I’m a fan of the novels, but this battle did not live up to their promise or even match previous seasons of the TV series itself.  It was dreary, dull, and self-defeating.

Lev Raphael teaches creative writing on line at writewithoutborders.com.  He is a big fan of fantasy and science fiction in print and on screen.

Don’t Diss Rihanna When You Blog

The Internet is a breeding ground for hatred: look at what’s been happening to Leslie Jones.

But bloggers don’t usually deal with anything that severe.  What they do face is the lackwits. These people can be, but mostly they’re just critical and convinced of their wisdom when what they write to you proves the opposite. They hit the keys whenever a blogger dares to criticize anything or anyone they admire–and they have standard, boring lines of attack.

Say, for instance, that you’re not crazy about Rihanna or you do like her music but don’t think she was ready for a Video Vanguard Award.  You  don’t think her vids are classics and you don’t think she’s in a class with Madonna, Kanye, Brittany, and Beyoncé.  Expect to get accused of being jealous of RiRi’s success.

rihannaNow, unless you’re a pop singer, a charge like that doesn’t really make any sense.  But even if you were a singer, why would any kind of critique necessarily mean you’re jealous?  Can’t you have valid reasons for not admiring her body of work or thinking that maybe it’s too soon for her–at 28–to get the award?  Does that automatically make you a hater?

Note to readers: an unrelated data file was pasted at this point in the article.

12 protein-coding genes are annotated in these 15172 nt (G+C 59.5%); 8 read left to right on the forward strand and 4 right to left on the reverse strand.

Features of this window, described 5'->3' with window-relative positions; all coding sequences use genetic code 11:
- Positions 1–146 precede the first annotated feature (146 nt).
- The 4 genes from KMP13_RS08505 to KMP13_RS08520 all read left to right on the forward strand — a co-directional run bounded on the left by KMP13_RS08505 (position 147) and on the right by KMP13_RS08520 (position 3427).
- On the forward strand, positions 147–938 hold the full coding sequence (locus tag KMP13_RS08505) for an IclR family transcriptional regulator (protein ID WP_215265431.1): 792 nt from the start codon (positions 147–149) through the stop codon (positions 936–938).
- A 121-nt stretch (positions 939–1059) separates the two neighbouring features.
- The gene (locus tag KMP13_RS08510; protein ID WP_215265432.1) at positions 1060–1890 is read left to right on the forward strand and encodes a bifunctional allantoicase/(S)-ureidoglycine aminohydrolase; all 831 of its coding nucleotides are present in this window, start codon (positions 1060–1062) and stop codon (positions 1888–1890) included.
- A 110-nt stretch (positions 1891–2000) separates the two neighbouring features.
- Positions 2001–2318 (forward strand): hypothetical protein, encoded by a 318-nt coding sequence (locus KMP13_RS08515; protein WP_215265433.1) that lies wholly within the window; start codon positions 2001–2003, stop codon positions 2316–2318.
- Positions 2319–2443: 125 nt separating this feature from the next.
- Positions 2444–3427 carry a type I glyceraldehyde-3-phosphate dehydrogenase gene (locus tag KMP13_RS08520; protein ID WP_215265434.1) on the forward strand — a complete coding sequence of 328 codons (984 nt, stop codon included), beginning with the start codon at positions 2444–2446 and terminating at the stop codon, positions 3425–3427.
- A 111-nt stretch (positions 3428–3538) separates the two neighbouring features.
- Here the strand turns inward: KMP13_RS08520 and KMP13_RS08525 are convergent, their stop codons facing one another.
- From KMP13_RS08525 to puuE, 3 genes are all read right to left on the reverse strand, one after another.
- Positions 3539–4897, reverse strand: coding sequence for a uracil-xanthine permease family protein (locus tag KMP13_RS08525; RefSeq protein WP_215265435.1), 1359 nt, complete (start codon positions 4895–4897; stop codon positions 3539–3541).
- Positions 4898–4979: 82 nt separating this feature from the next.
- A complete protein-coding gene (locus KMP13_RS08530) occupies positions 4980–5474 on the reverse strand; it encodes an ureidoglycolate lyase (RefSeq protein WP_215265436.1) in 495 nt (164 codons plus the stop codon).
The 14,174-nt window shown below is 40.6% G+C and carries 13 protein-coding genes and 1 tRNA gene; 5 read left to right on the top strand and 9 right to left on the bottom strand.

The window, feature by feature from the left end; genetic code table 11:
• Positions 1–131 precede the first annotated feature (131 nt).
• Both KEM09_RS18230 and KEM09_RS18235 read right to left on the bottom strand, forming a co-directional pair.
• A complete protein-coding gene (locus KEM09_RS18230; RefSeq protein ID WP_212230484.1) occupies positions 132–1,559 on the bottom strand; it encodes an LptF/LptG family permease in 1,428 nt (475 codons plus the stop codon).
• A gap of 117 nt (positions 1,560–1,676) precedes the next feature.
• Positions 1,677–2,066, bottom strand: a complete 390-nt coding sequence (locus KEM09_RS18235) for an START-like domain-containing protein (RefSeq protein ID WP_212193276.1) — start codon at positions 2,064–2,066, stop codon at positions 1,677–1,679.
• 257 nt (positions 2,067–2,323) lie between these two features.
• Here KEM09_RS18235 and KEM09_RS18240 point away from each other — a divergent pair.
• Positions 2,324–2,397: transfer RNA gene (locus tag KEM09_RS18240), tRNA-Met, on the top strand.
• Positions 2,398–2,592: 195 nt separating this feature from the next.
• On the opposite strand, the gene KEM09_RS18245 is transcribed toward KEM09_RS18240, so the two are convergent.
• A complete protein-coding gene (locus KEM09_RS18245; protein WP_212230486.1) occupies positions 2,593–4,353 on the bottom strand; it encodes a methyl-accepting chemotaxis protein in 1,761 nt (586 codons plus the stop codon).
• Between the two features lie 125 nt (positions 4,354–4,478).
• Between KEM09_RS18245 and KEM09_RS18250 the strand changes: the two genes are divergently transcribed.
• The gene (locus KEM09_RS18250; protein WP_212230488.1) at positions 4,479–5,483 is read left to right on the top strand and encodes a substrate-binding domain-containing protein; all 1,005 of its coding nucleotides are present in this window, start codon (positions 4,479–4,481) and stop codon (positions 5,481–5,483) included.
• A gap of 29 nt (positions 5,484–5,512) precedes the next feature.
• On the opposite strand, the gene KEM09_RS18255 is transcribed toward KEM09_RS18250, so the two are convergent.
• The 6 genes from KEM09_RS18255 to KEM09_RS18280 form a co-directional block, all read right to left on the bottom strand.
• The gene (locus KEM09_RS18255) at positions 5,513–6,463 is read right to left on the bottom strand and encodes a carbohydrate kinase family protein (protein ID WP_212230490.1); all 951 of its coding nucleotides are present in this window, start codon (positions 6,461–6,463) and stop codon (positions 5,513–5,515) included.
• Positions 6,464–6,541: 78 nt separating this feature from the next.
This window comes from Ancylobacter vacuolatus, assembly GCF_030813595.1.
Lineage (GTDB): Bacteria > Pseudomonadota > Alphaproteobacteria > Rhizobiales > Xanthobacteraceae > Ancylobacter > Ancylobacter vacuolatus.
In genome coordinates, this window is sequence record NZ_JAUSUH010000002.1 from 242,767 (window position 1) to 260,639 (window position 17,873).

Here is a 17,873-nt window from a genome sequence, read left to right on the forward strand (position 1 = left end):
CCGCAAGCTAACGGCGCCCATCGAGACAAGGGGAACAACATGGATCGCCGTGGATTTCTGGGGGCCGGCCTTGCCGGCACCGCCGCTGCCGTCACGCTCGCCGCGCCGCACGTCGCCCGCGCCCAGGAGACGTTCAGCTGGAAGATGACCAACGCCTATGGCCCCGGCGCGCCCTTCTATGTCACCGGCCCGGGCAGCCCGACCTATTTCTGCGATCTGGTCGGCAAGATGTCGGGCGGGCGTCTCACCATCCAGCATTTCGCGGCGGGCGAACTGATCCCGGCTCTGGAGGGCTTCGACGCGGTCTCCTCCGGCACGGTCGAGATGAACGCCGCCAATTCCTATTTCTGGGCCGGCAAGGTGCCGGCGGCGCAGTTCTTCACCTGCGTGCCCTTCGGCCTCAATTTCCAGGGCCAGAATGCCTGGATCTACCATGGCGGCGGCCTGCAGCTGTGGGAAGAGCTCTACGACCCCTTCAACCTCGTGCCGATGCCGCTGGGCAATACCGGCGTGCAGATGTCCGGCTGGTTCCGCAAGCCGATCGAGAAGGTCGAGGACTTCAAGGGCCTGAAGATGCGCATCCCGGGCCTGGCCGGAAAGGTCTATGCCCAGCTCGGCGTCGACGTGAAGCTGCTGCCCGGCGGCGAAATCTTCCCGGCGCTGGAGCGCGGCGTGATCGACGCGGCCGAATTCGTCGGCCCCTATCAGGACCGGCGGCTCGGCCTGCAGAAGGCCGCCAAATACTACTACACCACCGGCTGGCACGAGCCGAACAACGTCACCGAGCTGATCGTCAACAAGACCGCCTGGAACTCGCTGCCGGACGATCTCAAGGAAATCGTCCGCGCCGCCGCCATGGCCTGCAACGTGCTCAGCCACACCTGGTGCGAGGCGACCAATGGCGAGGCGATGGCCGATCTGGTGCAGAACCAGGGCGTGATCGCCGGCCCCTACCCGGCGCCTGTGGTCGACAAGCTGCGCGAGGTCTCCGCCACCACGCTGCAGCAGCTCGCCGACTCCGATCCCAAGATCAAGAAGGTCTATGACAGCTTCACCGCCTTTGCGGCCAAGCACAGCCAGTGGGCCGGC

Lackwits have emailed me when I’ve blogged something remotely negative about a book, movie, or TV show, targeting me because I’m an author.

Back at the beginning of the latest season of Game of Thrones, I blogged that I thought Jon Snow’s resurrection was dull compared to other, more dramatic moments in other episodes. The inevitable response showed up: I was jealous of George R.R. Martin.  Oh, and guess what?  They had never heard of me.

A truly devastating comment.

frank side eyeAnd I just blogged about Michael Connelly’s New York Times review of Caleb Carr’s Surrender, New York, saying that the novel sounded unappealing as Connelly described it.  Of course someone felt she had to charge me with “sour grapes.”  Seriously?  I don’t write like either one of them, never have, never will, never wanted to, and never expected their kind of career.  .

Here’s the thing: Most authors aren’t on best seller lists and aren’t widely known. That’s the case even for writers like me who make a good living from their royalties, get sent on book tours at home and abroad, are paid very well for speaking engagements, win awards, and have successful careers.

Why’s that?  Because the average reader in America only reads or listens to one book a month and there are 80,000 published every year.  When people say that they’ve never heard of an author or charge an author with sour grapes because that person doesn’t like a book, all they do is waste an email and make themselves sound like a doofus.  Of course, they supply bloggers with material, and novelists, too….

hugh laurie